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What to Look For And Avoid When Buying Foreclosed Properties

Buying foreclosed properties can be a highly profitable investment. But, it can also result in a considerable loss for you if you fail to perform careful research and due diligence. By carefully looking at the road, you can avoid landmines and uncover treasure troves.

Not all properties that have an attractive price are good buys. Indeed, the adage “too good to be true” applies very well for the real estate and foreclosed property industry. In addition, never make the mistake of buying a property without first giving it a thorough walk-through.

Here are indications that the foreclosed property is a good investment:

–          High-growth location. This means that the property is in an area near public transport and shopping complexes, as well as business districts.

–          Gracefully aging neighborhood. On the other hand, a neighborhood where people exhibit pride of ownership indicates that the location is a good one. Look for homes with add-ons and well-tended lawns.

–          Sound structure. The house’s foundation, posts, roofing and electrical system are sound. There are no signs of significant damage such as watermarks on the ceilings, cracks on the walls or a sagging floor. Any repairs or renovations are cosmetic or minimal. The rule of thumb is that any repair costs will not exceed 10% of the amount you paid to purchase the house. Also, be sure that you have enough funds to cover repairs so that you can easily sell the property at a profit or have it rented out. You can get a residential home bridge loan or hard money sources to quickly get the funding you need.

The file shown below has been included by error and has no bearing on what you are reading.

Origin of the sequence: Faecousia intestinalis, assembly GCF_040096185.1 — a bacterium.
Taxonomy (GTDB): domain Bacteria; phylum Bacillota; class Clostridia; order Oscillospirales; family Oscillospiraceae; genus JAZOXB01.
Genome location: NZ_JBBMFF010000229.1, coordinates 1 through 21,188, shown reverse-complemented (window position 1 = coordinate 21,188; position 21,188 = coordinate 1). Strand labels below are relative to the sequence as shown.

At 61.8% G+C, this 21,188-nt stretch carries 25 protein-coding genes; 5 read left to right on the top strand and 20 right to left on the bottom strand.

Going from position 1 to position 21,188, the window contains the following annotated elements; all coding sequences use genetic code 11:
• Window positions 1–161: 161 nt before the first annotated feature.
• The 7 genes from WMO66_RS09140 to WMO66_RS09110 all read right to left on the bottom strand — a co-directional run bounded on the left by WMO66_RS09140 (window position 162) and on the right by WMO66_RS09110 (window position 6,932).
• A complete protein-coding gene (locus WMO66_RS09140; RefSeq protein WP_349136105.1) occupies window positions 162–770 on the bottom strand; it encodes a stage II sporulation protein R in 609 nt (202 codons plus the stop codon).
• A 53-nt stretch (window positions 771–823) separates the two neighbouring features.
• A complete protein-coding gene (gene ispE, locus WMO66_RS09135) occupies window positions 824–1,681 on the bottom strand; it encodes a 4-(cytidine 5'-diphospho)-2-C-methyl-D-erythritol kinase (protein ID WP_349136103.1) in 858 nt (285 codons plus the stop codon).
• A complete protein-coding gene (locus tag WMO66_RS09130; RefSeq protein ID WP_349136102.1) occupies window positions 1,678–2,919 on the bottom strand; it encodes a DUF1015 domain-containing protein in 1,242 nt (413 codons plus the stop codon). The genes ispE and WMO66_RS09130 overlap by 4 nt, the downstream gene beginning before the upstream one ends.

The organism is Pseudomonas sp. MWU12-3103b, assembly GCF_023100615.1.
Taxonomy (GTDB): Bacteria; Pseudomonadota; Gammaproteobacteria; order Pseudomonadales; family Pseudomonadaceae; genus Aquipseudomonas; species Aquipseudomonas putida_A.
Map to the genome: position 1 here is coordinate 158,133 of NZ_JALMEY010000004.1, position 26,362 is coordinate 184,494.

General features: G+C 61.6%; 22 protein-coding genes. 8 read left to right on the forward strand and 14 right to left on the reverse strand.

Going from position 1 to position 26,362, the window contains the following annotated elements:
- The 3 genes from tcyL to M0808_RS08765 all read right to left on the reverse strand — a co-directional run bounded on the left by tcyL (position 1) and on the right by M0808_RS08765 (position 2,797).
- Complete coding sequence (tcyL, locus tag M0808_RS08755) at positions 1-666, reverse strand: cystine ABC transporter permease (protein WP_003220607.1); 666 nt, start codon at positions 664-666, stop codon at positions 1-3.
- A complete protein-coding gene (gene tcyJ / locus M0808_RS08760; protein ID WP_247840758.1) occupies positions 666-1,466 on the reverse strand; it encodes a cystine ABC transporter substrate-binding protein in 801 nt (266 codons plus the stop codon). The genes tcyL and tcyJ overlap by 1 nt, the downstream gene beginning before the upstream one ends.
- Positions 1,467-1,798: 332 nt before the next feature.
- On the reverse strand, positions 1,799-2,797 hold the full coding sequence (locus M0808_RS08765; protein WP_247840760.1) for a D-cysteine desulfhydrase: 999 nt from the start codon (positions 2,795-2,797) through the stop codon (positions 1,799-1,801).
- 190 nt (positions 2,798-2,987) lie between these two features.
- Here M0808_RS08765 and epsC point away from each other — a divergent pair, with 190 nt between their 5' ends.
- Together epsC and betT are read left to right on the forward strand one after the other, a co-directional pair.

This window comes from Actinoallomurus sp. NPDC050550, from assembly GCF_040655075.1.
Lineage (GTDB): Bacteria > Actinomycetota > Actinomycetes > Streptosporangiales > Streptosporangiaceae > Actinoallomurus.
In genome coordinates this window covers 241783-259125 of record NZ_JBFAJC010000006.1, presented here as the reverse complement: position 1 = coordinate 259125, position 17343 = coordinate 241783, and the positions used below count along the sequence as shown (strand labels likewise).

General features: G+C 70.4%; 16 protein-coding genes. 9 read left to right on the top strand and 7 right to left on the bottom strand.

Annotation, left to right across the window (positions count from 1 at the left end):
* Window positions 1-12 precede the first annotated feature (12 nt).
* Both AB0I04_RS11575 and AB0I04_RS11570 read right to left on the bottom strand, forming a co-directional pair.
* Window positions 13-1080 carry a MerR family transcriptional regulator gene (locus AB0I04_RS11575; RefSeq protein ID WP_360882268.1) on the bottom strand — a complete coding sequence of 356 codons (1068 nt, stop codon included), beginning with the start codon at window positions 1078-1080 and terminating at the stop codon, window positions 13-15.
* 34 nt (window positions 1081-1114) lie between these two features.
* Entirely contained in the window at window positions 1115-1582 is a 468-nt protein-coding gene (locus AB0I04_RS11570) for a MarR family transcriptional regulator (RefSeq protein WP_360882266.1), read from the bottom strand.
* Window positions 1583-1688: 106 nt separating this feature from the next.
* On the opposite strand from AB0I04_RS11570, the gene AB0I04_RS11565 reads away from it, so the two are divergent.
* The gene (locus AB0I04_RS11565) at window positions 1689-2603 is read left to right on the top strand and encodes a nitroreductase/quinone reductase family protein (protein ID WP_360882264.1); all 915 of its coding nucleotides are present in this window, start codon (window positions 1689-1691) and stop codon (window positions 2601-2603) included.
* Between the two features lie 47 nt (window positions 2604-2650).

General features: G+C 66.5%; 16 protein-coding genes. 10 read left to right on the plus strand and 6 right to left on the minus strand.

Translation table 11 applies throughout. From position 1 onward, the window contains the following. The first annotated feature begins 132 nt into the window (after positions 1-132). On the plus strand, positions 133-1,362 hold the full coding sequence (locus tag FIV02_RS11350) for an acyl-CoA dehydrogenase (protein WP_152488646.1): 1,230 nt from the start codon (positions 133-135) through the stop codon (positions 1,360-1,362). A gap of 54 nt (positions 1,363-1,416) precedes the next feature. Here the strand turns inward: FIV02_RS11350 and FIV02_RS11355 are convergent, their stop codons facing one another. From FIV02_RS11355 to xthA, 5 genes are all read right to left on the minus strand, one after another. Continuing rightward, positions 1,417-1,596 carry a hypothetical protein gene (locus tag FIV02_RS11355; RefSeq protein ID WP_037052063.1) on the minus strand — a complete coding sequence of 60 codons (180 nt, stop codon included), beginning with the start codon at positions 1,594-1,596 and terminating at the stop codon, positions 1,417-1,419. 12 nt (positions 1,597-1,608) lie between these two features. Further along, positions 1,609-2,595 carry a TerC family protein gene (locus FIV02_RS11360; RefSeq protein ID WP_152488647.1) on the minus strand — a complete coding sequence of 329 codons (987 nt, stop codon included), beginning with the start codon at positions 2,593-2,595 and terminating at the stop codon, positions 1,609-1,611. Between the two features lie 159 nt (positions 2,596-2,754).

Here are red flags that tell you to avoid buying a certain property:

–          Lackluster or abandoned neighborhood. Look at the other houses in the neighborhood. Are these houses well-kept or not? Are there signs that some houses are abandoned? Are the streets clean or lined with trash? Is the community known for its high crime rate? This can indicate that the neighborhood in itself is problematic and you may have a hard time turning over your investment (i.e. selling the property or renting it out).

–          Location of the neighborhood with respect to amenities and roads. How far are community-related services and establishments such as hospitals, markets or grocery stores, police station and banks? Is the property near the main road? Ideally, it should be near major the roads but not too near that future residents are subjected to the noise and grime of a busy highway.

–          Properties with Title Issues. Do your due diligence and ensure that there are no unpleasant surprises where you end up without a legal claim on the property.  If the property has no clear title, there is no guarantee that the seller actually has the legal right to sell the property. To protect yourself, you can either add a clear-title contingency (that the purchase only pushes through when the clear title is presented) or get yourself covered with title insurance. However, a property with title problems is a clear red flag.

–          Houses that have been empty for a long period of time. An empty house will experience a lot of damage. It can be infested with vermin and pests, have clogged drains or toilets and plumbing seals that have dried out. Also, an empty house is an open invitation for vandals to come in and wreak more damage.

–          Neglected trees and landscaping. This may indicate that the roots of the neglected and untrimmed trees may have already done damage to the foundation of the house.

 

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